Presented By: Lehrer Cumming
Delivering on the Promise of Design-Build
The Office of the New York Governor has embraced the design-build delivery method for construction, and now a number of large projects are proceeding under this approach for agencies such as the New York State Department of Transportation, the Port Authority of New York and New Jersey, and the Empire State Development Corporation. The largest of these, and one of the few which is a building project, is the $1.6 billion expansion of the Javits Convention Center, which is currently progressing on schedule and within budget.
Although the design-build methodology is a fairly new concept in the New York building market, it has proven quite successful in other locations and looks to become even more popular going forward. With this in mind, it’s worth taking a closer look at this alternative delivery method.
The reason for design-build’s growing acceptance is simple: It offers the opportunity for a fast-track schedule with less risk to the owner, and it encourages the builder to plan ahead to reduce errors, since the design and construction processes are more tightly intertwined. This helps minimize the risk of profit loss. For example, on the Javits Convention Center project, the design-builder was able to demonstrate ingenuity by changing part of the structure of the large truck marshalling facility — which is capable of holding 250 tractor trailers — from steel to concrete while at the same time forgoing a basement level and a very complex foundation, saving both time and money. This type of flexibility would have been much more difficult or even impossible to achieve on a traditional design-bid-build project.
That said, there is no perfect delivery method, and every approach has its challenges.
“Design-build can be effective, but it is not a miracle solution,” said David Thurm, executive vice president at Lehrer Cumming, who worked on the Javits project. “It needs a lot of planning and a new mentality.”
A successful design-build project requires a lot of upfront work by the client and a team to identify and formalize the programmatic, aesthetic and functional expectations of the owner, as well as to establish and maintain equilibrium between being overly prescriptive and leaving too many decisions up to the builder. The creation of a thorough yet balanced basis for design document is critical to the success of any design-build project. For the Javits project, an extended team including Tishman and Lehrer Cumming, who are working together as owner’s representatives — along with an outside group of engineers and subconsultants — created a comprehensive document that codifies the expectations of the owner while still preserving room for creativity on project delivery.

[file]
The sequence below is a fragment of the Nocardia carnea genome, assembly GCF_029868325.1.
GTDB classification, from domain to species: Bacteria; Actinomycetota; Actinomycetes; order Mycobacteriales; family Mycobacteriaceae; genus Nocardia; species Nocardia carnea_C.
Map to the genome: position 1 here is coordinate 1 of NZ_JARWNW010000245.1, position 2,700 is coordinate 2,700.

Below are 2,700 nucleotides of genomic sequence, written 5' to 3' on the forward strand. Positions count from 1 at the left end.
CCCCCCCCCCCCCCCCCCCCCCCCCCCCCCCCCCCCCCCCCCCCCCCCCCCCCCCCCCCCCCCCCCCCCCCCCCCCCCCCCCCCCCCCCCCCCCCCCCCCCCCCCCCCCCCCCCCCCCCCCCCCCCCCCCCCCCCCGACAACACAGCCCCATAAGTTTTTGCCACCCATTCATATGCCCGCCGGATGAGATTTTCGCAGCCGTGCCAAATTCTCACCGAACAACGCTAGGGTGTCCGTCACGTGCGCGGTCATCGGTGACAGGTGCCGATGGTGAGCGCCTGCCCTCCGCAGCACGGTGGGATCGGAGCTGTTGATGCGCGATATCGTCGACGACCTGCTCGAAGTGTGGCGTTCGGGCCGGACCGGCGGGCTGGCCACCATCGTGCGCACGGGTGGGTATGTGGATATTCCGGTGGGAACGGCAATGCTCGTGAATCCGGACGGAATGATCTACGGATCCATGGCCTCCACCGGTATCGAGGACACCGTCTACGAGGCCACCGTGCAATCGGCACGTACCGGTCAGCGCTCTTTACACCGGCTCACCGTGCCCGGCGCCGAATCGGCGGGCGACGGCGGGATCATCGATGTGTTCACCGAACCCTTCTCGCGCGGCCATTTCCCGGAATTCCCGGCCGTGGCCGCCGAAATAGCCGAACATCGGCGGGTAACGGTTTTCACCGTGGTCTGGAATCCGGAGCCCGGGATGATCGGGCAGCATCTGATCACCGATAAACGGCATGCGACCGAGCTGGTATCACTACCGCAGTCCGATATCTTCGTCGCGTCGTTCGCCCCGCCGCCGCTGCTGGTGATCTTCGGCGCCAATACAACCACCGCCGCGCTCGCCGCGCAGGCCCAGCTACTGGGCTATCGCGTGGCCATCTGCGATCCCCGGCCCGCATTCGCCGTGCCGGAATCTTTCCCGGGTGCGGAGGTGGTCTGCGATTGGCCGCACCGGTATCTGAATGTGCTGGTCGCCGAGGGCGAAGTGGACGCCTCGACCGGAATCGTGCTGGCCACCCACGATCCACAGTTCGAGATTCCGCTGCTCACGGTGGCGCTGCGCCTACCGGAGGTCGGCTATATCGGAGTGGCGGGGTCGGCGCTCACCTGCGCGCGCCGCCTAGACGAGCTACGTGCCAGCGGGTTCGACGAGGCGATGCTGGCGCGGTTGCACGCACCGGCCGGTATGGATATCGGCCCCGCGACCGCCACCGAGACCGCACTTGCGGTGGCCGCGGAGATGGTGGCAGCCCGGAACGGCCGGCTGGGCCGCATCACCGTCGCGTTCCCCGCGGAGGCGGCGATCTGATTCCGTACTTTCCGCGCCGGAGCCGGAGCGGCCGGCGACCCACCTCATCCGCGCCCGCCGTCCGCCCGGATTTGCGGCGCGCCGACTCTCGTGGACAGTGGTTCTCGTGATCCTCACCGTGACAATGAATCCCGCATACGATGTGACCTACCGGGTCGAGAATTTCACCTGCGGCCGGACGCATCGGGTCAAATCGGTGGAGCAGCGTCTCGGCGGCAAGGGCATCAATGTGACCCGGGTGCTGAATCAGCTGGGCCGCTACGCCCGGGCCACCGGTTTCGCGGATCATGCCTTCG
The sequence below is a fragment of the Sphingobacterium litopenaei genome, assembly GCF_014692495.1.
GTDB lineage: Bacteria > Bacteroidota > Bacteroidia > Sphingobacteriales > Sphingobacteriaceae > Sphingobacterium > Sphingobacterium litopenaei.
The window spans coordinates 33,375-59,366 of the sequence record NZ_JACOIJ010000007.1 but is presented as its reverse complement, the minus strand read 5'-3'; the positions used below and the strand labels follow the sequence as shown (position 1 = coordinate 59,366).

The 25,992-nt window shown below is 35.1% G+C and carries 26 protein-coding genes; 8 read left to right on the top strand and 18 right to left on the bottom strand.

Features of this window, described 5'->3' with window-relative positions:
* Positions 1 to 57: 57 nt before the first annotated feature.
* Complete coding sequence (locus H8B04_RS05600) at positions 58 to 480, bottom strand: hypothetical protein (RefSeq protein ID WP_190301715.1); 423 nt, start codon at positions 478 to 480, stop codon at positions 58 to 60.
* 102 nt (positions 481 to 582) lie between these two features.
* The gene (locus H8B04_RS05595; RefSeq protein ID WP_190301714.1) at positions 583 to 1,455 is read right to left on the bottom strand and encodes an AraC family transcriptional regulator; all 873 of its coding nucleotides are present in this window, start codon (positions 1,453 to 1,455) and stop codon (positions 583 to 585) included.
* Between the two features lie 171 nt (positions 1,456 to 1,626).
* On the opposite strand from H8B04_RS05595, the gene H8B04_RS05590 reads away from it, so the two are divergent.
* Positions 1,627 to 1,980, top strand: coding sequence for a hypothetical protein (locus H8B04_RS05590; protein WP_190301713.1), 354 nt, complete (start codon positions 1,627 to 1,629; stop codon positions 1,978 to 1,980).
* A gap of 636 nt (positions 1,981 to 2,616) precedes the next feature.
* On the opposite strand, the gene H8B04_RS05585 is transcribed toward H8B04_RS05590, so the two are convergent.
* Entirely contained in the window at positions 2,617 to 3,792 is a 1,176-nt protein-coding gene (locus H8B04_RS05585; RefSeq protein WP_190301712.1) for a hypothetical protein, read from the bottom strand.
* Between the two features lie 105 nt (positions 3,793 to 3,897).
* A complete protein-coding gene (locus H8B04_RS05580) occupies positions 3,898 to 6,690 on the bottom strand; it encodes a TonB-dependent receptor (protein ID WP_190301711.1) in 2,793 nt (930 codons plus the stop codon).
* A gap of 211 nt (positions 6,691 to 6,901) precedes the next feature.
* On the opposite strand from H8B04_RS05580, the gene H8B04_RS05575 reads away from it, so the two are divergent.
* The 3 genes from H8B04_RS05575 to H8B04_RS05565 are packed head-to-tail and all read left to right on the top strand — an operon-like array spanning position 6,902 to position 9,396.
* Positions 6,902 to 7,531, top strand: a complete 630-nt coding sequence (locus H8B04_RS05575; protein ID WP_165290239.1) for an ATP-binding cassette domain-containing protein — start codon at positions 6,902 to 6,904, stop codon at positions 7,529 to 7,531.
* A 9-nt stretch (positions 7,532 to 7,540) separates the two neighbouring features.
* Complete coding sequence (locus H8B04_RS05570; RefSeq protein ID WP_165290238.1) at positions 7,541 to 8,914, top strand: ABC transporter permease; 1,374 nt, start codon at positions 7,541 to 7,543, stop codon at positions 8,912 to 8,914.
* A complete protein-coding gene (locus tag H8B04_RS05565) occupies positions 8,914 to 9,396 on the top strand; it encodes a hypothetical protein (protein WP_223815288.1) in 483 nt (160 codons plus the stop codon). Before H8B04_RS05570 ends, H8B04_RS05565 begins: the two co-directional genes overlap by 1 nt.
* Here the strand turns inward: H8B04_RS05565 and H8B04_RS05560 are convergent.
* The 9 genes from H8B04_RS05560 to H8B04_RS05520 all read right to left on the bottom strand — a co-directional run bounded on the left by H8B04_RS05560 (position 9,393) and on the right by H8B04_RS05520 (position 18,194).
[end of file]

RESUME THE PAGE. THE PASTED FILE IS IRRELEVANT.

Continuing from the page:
“Design-build isn’t just a different form of contracting,” added Gus Maimis, also an Executive Vice President at Lehrer Cumming who took over for Thurm on the Javits project. “It requires a new perspective of collaboration, innovation, and risk management from the entire team.”
Few builders have directly managed design and engineering firms. A different temperament is needed to engage the design team and create the open dialogue necessary for a successful project. Even though the design and engineering team has no direct relationship with the owner, there needs to be direct, two-way communication, and access to the owner’s team, to ensure that the design meets the owner’s needs.
In markets where the design-build methodology is not fully ingrained in the construction community — like New York, where it is still relatively new — it’s crucial that project owners are properly educated and receive the protection and guidance of firms who can structure all of the contractual relationships correctly, as well as train and mentor those who need it to navigate the new roles specific to the design-build process.
Design-build can be an effective approach to construction for project owners looking to save time and money while reducing risk; but no delivery method is perfect.
“A strong owner’s rep firm with robust experience in design-build makes all the difference,” said Thurm. “To maximize the success of design-build, you must have a deep understanding of the special pressures and challenges that design-build projects present. Only then will your project realize its full potential.”